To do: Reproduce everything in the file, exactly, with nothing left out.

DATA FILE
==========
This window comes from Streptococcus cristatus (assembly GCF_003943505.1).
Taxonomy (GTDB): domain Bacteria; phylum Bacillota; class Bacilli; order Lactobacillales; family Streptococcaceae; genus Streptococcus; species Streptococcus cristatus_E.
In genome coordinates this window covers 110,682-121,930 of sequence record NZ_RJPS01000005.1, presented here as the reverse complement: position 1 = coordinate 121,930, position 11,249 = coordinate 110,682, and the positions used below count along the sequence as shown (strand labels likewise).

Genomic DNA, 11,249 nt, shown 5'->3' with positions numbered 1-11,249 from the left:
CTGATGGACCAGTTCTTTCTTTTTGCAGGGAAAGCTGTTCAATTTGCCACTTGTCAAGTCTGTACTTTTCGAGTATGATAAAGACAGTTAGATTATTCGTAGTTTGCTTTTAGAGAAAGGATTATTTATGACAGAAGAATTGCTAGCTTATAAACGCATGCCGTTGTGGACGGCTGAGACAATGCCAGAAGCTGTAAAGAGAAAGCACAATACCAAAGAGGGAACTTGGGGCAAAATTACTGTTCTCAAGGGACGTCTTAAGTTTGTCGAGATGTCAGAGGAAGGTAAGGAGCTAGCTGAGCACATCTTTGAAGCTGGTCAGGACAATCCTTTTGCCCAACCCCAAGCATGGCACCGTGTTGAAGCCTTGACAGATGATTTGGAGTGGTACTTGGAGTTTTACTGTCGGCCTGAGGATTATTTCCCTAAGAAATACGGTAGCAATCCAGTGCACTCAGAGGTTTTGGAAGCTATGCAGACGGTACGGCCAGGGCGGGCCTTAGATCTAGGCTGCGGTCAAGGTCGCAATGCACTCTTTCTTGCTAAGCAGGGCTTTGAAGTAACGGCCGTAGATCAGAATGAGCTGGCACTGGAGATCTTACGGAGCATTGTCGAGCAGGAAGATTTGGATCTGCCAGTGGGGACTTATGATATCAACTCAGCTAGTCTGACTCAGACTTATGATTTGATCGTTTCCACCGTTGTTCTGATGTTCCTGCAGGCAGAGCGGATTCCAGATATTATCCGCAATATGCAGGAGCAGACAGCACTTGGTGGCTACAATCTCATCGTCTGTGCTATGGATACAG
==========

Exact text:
This window comes from Streptococcus cristatus (assembly GCF_003943505.1).
Taxonomy (GTDB): domain Bacteria; phylum Bacillota; class Bacilli; order Lactobacillales; family Streptococcaceae; genus Streptococcus; species Streptococcus cristatus_E.
In genome coordinates this window covers 110,682-121,930 of sequence record NZ_RJPS01000005.1, presented here as the reverse complement: position 1 = coordinate 121,930, position 11,249 = coordinate 110,682, and the positions used below count along the sequence as shown (strand labels likewise).

Genomic DNA, 11,249 nt, shown 5'->3' with positions numbered 1-11,249 from the left:
CTGATGGACCAGTTCTTTCTTTTTGCAGGGAAAGCTGTTCAATTTGCCACTTGTCAAGTCTGTACTTTTCGAGTATGATAAAGACAGTTAGATTATTCGTAGTTTGCTTTTAGAGAAAGGATTATTTATGACAGAAGAATTGCTAGCTTATAAACGCATGCCGTTGTGGACGGCTGAGACAATGCCAGAAGCTGTAAAGAGAAAGCACAATACCAAAGAGGGAACTTGGGGCAAAATTACTGTTCTCAAGGGACGTCTTAAGTTTGTCGAGATGTCAGAGGAAGGTAAGGAGCTAGCTGAGCACATCTTTGAAGCTGGTCAGGACAATCCTTTTGCCCAACCCCAAGCATGGCACCGTGTTGAAGCCTTGACAGATGATTTGGAGTGGTACTTGGAGTTTTACTGTCGGCCTGAGGATTATTTCCCTAAGAAATACGGTAGCAATCCAGTGCACTCAGAGGTTTTGGAAGCTATGCAGACGGTACGGCCAGGGCGGGCCTTAGATCTAGGCTGCGGTCAAGGTCGCAATGCACTCTTTCTTGCTAAGCAGGGCTTTGAAGTAACGGCCGTAGATCAGAATGAGCTGGCACTGGAGATCTTACGGAGCATTGTCGAGCAGGAAGATTTGGATCTGCCAGTGGGGACTTATGATATCAACTCAGCTAGTCTGACTCAGACTTATGATTTGATCGTTTCCACCGTTGTTCTGATGTTCCTGCAGGCAGAGCGGATTCCAGATATTATCCGCAATATGCAGGAGCAGACAGCACTTGGTGGCTACAATCTCATCGTCTGTGCTATGGATACAG